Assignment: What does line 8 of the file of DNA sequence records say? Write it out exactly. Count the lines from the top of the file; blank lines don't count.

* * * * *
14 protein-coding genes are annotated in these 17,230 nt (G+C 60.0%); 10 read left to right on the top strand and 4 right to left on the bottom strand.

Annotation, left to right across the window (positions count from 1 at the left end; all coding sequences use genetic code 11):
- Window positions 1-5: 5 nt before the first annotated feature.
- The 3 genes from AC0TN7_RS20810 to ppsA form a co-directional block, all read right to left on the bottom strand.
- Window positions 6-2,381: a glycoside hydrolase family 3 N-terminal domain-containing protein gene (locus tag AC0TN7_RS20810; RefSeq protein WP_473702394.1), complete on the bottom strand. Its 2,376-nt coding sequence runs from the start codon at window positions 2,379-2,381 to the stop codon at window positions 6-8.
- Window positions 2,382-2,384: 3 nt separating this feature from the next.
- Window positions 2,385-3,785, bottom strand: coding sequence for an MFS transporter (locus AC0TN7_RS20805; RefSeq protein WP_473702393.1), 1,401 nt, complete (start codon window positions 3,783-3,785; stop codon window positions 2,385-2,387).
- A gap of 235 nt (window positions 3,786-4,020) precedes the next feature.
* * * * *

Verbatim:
- A gap of 235 nt (window positions 3,786-4,020) precedes the next feature.